Correlations closed down .89 and for the first time in 3 weeks closed under .90.  The correlation surface has begun to curl on every timeframe consistent with IV dropping off.

The dynamic that we have been talking about for the past weeks, the relationship between implied volatility and historical realized volatility continued to hold this week and closed at the widest spread yet, -16.36 – with volatility selling curiously off alongside the S&P.  Likewise the percentile closed at .56 and based on the amount of data we track this indicates that there have only been about 22 days with a wider spread. Unsurprisingly all of these days were in 2008, and they were pretty much clustered together for nearly 3 straight months starting in mid October 2008 and ending December 19, 2008.

So the question becomes whether or not implied volatility is “right”.  Is the next month of volatility going to be significantly lower than the past month – and what does it mean for price.  As our only analogue appears to be 2008, this is what that looked like:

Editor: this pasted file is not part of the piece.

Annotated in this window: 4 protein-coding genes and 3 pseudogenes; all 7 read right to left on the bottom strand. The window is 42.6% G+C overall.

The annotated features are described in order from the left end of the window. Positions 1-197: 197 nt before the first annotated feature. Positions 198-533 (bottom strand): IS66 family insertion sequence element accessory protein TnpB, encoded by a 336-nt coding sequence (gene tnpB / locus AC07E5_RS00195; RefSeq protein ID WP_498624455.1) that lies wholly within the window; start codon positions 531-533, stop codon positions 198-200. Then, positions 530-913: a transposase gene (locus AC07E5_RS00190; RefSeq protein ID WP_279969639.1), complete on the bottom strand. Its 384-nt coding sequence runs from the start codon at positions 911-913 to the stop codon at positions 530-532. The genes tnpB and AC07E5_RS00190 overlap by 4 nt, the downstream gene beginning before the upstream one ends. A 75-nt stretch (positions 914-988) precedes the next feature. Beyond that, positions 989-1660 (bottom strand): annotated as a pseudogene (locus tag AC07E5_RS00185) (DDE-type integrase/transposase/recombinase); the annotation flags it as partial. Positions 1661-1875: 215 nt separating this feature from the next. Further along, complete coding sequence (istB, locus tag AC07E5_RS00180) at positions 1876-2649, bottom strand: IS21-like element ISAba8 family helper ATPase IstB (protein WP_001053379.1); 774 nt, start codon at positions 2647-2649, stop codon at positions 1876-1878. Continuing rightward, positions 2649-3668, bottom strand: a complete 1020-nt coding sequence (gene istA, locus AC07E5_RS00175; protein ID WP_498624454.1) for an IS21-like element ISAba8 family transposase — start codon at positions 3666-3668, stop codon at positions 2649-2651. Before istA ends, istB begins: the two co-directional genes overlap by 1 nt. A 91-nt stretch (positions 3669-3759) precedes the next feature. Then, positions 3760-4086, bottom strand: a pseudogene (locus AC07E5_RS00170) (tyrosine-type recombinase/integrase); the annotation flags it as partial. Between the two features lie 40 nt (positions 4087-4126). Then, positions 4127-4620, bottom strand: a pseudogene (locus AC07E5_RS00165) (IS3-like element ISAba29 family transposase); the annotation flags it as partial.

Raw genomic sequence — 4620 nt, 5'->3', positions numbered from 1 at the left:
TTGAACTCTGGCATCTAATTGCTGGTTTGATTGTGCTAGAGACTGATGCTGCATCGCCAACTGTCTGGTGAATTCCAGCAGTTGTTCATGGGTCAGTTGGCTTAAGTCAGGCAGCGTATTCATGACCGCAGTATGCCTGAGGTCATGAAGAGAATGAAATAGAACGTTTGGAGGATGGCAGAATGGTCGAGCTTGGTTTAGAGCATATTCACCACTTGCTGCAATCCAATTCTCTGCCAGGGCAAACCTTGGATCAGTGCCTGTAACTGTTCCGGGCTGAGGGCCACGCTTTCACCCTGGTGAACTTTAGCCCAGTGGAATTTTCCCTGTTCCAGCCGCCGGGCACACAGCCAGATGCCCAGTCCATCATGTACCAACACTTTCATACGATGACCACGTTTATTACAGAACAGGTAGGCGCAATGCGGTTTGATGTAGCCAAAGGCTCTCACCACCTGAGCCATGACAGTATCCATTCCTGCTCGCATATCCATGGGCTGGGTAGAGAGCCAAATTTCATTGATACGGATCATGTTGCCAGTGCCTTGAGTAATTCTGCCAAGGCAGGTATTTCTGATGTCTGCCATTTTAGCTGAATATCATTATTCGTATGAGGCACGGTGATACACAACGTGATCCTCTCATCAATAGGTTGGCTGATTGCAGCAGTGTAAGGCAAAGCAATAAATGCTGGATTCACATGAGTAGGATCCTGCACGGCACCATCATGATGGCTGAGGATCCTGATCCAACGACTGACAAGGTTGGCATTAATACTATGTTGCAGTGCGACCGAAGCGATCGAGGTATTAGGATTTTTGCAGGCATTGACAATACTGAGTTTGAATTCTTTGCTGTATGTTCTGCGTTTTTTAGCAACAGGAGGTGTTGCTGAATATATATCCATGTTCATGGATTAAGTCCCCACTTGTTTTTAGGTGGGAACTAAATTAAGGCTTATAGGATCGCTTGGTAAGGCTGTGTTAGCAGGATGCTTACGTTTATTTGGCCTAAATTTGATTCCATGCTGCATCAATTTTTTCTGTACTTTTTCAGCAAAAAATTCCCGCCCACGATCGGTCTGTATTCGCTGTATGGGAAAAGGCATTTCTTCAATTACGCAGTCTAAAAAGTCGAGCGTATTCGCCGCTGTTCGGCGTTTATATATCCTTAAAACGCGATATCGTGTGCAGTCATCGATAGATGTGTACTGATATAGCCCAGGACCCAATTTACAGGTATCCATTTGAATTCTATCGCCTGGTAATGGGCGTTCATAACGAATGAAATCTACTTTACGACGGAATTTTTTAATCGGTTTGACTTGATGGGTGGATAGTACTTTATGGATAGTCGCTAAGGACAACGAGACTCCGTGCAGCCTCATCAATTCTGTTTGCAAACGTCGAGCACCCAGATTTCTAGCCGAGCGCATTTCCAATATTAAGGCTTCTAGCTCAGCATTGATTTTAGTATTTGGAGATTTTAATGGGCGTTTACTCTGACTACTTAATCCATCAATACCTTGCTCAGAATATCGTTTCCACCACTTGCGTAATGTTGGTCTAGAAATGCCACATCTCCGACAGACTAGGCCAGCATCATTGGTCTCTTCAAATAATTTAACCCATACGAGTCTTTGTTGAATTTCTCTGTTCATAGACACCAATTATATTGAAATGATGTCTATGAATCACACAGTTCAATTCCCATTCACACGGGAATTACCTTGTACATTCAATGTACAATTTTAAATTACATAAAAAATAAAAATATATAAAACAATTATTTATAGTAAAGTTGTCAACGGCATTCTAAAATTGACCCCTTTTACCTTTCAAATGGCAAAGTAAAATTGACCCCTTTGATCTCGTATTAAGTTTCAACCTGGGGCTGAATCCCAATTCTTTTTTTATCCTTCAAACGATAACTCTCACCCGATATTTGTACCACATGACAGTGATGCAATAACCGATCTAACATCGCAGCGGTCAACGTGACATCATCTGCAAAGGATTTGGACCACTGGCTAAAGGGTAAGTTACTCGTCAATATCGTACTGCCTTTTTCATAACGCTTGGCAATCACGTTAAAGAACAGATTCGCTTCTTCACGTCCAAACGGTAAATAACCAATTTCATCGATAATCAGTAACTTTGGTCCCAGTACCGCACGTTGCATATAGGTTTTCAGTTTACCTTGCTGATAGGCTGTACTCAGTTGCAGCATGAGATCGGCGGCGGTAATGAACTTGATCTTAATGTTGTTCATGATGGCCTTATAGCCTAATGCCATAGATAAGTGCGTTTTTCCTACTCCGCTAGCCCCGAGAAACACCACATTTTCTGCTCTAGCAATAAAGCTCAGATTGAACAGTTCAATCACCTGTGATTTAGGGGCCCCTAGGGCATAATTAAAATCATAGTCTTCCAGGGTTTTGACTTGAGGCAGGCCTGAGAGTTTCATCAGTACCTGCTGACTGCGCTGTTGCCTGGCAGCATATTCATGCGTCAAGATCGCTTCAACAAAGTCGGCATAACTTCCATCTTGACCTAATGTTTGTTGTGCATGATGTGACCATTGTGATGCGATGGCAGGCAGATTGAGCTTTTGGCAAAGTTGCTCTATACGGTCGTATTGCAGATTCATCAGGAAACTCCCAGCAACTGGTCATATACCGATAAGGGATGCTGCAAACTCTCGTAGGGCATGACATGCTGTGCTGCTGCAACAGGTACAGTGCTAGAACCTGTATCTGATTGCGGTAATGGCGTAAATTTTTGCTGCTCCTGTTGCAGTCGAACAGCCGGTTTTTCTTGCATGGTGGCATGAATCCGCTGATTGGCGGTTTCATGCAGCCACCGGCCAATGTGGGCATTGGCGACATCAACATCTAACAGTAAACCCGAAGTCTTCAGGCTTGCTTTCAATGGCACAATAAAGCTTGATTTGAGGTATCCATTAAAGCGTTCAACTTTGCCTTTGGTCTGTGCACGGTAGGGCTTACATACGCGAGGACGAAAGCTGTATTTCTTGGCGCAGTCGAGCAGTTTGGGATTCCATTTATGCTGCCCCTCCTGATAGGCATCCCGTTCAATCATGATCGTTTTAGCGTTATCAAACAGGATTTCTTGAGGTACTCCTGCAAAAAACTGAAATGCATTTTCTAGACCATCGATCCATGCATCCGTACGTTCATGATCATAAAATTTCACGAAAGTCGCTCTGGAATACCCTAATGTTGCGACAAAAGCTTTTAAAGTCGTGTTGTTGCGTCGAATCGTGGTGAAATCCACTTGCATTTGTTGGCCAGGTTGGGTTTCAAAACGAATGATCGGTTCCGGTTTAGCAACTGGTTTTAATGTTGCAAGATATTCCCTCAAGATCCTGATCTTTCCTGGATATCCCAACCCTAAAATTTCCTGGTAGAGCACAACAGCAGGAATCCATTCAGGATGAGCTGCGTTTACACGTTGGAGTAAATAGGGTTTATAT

SPY ended considerably lower by the time the spread started to normalize.  Now in this case n=1 and changing market structure may mean that the relationship between implied volatility and realized volatility in 2020 and in 2008 are nothing alike.  We need to keep that in mind.

In summary of this week’s post, the implied – historical volatility ratio stopped pinging back and forth violently, and started settling at continuously wide spread and low percentile.  Our previous posts have mentioned that until this spread normalizes (ie. goes somewhere into the belly of the distribution) the best we can expect is extreme chop.  Until we are proven otherwise (rally that sticks for more than 1-2 days) we think that remains the case this week – especially as the spread has become the widest yet of the sell off.

Hope this post was helpful and we look forward to a busy week.

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